Our food editors and Test Kitchen professionals held blind tastings of various low-sodium stocks and broths. See which brands came out on top.
With salt levels low, the chicken and vegetable flavors in ready-made stocks or broths are even more important to healthy cooking. Stocks and broths seem simple, but ingredient labels reveal lots of sodium and frequent use of protein additives and vague flavorings. With various free-range, organic, and all-natural claims, it’s tough to know which is best for your soup, risotto, or stew. We tasted nine chicken, six beef, and five vegetable stocks and broths. Some were too watery. In others, one vegetable or another overpowered the base flavor. A few had oddly vivid colors. None of the beef broths thrilled us: We’ll keep tasting. Meanwhile, these are favorite chicken and vegetable choices.
OUR TOP PICK―Chicken: Swanson's Less-Sodium, Fat-Free Chicken Broth
Price: $3 (32-ounce carton) or $1 (14-ounce can)
Testers said: In the blind test, raters gave high marks for pleasant roast chicken flavor and aroma. We agreed it would perform well in chicken noodle soups, simple pan sauces, as cooking liquid for couscous or rice, or gravy for roasted meats. Full disclosure: This is our Test Kitchen’s go-to option for recipe testing.
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OUR TOP PICK―Vegetable: Swanson's Certified Organic Vegetarian Vegetable Broth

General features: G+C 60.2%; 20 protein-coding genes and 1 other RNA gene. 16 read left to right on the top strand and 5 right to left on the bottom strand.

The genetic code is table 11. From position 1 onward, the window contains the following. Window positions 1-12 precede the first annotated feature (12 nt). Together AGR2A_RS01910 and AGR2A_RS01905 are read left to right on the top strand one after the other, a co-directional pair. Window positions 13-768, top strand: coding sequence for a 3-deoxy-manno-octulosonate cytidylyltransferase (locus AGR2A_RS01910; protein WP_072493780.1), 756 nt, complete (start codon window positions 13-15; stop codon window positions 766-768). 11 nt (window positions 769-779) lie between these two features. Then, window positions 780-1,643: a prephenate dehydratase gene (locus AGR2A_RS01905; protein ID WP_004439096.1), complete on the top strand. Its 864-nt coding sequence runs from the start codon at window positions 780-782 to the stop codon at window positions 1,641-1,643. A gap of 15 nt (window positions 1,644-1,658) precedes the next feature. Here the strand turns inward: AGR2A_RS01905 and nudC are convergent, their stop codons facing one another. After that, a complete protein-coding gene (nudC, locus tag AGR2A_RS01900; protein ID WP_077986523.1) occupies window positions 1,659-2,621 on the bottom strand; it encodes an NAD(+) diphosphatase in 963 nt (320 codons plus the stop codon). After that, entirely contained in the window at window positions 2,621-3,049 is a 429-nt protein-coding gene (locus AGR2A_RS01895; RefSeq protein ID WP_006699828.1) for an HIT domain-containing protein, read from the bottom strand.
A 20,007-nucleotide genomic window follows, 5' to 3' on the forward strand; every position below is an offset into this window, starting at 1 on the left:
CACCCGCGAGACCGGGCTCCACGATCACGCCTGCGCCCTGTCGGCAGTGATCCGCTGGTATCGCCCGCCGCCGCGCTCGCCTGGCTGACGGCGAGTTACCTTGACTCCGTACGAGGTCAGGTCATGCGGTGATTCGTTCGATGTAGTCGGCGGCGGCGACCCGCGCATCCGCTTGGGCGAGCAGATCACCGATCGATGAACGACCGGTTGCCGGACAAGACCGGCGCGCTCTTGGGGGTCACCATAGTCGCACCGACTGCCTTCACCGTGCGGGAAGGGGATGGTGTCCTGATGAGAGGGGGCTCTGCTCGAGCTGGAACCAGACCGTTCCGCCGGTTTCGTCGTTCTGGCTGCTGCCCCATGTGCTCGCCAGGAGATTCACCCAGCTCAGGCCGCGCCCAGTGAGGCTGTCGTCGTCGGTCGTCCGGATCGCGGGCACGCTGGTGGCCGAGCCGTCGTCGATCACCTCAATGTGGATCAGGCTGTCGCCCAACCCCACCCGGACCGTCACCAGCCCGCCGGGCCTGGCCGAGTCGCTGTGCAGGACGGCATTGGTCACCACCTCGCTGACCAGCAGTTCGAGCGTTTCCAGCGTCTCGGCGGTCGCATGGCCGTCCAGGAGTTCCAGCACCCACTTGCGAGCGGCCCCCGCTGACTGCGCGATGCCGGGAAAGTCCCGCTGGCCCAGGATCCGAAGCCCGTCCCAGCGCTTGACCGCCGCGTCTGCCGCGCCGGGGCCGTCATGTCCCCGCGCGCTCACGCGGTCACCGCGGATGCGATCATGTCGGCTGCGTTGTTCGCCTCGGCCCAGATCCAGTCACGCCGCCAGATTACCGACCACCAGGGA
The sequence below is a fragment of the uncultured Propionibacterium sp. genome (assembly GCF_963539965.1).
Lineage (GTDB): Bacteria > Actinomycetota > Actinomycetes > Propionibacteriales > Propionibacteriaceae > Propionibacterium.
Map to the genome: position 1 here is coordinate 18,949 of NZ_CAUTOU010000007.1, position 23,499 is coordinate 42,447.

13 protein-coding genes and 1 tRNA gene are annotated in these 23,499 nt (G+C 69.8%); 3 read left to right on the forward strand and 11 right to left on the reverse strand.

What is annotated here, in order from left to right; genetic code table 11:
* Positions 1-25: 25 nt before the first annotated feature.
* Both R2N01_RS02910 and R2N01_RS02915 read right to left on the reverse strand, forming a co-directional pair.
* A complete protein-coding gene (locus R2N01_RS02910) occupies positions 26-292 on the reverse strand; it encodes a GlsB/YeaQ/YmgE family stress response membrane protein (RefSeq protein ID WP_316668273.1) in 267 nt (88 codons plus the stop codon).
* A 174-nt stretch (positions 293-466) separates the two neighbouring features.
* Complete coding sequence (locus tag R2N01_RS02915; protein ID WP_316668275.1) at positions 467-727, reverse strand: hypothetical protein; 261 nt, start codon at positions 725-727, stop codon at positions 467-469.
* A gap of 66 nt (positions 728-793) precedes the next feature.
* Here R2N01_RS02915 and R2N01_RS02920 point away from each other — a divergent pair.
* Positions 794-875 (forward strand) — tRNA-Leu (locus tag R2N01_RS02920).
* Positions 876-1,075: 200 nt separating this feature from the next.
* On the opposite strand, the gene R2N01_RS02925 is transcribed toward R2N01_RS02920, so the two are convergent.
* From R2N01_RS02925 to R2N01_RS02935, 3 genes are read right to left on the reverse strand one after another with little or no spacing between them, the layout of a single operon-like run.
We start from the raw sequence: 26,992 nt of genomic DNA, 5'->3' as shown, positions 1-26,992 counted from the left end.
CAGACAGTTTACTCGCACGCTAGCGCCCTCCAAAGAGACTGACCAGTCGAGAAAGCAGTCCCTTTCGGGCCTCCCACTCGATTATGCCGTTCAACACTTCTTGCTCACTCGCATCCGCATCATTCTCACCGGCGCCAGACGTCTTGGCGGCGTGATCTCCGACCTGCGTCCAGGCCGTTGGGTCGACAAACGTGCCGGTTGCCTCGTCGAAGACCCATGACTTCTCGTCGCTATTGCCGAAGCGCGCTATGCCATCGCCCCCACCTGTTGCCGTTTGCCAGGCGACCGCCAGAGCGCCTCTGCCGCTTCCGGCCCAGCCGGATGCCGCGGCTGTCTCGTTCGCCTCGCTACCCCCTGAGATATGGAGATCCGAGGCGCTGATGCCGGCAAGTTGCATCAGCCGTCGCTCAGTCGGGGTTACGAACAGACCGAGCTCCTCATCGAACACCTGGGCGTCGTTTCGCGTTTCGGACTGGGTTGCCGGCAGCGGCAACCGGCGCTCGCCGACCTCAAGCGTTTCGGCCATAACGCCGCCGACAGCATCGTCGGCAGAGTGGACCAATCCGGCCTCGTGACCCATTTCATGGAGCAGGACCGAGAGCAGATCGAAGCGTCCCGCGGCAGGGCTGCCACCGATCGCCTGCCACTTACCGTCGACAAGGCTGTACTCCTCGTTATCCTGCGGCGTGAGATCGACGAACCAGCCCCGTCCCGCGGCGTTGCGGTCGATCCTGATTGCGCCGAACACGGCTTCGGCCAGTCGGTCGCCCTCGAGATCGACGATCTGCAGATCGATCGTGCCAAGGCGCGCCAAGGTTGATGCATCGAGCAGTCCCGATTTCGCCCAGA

Price: $3 (32-ounce carton)
Testers said: Most tasters liked the richness and butteriness of this broth, with its balance of celery, onion, and carrot back notes. Try it in a veggie coulis puree, a gratin, a vegetable soup, a pilaf, hearty root vegetable braise, or ratatouille.
VERY GOOD―Chicken: Emeril's All-Natural Chicken Stock
Price: $3.50 (32-ounce carton)
Testers said: The less-pronounced chicken essence here was balanced with plenty of aromatics. Many raters noted a pleasant saltiness. (Though not labeled low-sodium, the sodium count is similar to that of Swanson’s low-sodium chicken broth.) Use in savory bread casseroles or stuffings, for risottos, and as a braising liquid for beef or pork.
VERY GOOD―Vegetable: Emeril's All-Natural Organic Vegetable Stock
Price: $4 (32-ounce carton)
Testers said: Tasters noted this one had a neutral veggie flavor with a slightly sweet aftertaste, and many thought it would be a good stock or broth choice. If you like, bolster the flavor by simmering with herbs or celery, or use as is for rehydrating dried mushrooms, as the base of a simple vegetable soup, in stir-fry sauces, or for spicy Southeast Asian tofu or vegetable soups.
From the Test Kitchen: 5 Tips for Using Stocks and Broths